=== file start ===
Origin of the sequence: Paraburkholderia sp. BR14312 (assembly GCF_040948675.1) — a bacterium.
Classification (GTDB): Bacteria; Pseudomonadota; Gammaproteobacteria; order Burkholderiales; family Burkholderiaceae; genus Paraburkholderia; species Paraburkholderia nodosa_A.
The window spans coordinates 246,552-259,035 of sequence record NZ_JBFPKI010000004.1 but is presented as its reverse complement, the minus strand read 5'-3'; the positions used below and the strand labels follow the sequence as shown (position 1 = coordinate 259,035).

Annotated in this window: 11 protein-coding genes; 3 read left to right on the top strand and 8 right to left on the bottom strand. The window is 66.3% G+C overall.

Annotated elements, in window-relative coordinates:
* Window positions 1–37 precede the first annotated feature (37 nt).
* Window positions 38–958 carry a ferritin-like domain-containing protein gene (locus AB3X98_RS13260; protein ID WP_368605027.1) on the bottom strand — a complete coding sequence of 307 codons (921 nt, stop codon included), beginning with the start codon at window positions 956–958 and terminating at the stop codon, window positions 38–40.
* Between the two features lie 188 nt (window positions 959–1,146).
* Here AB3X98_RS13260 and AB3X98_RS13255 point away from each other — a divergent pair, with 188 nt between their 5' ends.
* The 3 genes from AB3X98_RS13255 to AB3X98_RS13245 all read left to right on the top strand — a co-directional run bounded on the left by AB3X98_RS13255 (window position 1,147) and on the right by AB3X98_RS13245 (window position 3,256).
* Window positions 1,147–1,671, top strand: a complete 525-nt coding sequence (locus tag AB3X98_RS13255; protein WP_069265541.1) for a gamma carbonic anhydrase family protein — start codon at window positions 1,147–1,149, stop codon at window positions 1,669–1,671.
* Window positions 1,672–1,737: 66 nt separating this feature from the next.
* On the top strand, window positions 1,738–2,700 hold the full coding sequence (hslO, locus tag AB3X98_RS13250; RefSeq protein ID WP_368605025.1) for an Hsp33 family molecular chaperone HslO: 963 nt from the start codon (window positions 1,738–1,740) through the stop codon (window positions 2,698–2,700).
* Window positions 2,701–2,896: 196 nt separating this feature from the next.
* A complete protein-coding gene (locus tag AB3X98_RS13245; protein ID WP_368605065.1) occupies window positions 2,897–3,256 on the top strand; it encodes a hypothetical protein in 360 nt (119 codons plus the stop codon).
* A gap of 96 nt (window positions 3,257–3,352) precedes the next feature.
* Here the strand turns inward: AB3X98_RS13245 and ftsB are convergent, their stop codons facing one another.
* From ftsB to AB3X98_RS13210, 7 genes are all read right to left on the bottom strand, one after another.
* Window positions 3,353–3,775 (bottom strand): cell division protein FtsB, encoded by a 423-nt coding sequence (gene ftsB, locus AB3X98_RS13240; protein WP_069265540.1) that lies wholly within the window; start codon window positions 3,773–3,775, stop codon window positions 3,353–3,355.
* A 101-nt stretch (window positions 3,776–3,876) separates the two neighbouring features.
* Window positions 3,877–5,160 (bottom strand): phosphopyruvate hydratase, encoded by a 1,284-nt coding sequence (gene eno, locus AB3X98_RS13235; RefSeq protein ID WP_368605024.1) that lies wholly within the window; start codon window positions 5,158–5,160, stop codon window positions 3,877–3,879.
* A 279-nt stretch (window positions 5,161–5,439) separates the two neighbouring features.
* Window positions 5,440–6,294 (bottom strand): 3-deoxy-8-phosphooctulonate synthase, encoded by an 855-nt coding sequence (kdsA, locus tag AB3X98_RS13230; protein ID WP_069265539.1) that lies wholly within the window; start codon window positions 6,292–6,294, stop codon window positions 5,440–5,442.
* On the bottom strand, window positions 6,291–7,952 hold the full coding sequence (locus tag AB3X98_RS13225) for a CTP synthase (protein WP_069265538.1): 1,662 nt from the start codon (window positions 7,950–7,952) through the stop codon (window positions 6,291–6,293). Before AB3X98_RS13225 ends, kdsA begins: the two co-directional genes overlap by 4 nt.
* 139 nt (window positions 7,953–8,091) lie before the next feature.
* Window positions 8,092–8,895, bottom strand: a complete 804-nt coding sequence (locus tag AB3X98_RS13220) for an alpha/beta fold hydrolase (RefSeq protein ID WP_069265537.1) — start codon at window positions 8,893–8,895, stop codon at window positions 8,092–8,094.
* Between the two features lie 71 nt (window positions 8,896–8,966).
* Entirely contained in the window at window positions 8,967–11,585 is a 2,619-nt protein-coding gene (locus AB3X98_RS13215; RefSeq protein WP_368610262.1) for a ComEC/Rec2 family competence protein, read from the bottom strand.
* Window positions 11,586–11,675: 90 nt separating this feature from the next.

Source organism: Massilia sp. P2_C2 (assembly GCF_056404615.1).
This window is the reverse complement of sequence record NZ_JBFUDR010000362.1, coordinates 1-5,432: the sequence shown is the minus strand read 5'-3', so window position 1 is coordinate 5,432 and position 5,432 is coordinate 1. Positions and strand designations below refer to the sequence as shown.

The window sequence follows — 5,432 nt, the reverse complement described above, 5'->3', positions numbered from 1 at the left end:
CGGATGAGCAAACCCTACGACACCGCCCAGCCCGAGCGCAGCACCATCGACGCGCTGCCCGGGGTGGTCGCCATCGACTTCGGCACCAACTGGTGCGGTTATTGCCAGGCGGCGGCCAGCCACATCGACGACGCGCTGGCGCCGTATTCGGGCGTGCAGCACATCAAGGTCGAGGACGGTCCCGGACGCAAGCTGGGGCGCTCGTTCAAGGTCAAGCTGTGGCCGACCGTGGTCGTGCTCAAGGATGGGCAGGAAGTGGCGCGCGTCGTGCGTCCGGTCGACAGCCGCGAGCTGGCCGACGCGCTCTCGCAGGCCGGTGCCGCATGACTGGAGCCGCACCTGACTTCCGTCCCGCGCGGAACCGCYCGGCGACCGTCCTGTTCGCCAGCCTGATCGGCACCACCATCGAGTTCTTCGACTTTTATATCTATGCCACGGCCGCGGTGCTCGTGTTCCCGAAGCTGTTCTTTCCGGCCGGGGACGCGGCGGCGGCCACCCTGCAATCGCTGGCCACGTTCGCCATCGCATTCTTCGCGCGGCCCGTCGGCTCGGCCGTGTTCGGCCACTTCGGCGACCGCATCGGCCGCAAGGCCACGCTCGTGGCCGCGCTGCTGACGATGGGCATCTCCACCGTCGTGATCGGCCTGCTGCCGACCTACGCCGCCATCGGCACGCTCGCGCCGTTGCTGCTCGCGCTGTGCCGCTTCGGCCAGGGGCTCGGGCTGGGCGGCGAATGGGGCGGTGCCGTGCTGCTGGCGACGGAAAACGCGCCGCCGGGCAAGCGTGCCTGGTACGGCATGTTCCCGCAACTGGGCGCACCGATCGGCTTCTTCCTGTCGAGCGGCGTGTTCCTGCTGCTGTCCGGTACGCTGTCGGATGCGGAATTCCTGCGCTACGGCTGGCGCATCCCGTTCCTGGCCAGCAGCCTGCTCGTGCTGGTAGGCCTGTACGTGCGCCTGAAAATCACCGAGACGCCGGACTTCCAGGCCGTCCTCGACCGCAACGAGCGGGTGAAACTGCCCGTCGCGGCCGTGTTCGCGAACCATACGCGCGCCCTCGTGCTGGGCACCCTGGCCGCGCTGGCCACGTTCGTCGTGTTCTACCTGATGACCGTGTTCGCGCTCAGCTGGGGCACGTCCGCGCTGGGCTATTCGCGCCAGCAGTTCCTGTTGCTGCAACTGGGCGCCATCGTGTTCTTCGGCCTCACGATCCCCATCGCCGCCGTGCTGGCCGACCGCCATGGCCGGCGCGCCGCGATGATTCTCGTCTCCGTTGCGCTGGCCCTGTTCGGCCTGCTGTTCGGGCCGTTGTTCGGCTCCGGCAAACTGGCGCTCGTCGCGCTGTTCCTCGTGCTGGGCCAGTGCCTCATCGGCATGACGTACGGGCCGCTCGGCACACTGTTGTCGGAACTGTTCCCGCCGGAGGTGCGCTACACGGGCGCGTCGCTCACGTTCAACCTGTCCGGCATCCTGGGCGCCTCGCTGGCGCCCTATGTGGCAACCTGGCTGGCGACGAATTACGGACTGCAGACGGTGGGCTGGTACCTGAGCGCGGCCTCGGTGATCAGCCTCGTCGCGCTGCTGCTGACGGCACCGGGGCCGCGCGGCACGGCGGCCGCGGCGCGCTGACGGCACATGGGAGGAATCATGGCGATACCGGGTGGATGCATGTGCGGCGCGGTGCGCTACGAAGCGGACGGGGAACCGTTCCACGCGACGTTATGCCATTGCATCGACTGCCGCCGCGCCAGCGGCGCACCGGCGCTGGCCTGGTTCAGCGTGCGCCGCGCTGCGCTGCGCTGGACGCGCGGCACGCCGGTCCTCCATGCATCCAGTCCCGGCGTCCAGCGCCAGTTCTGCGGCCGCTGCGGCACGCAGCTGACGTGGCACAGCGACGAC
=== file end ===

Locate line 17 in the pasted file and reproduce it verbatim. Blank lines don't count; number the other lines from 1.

* Here the strand turns inward: AB3X98_RS13245 and ftsB are convergent, their stop codons facing one another.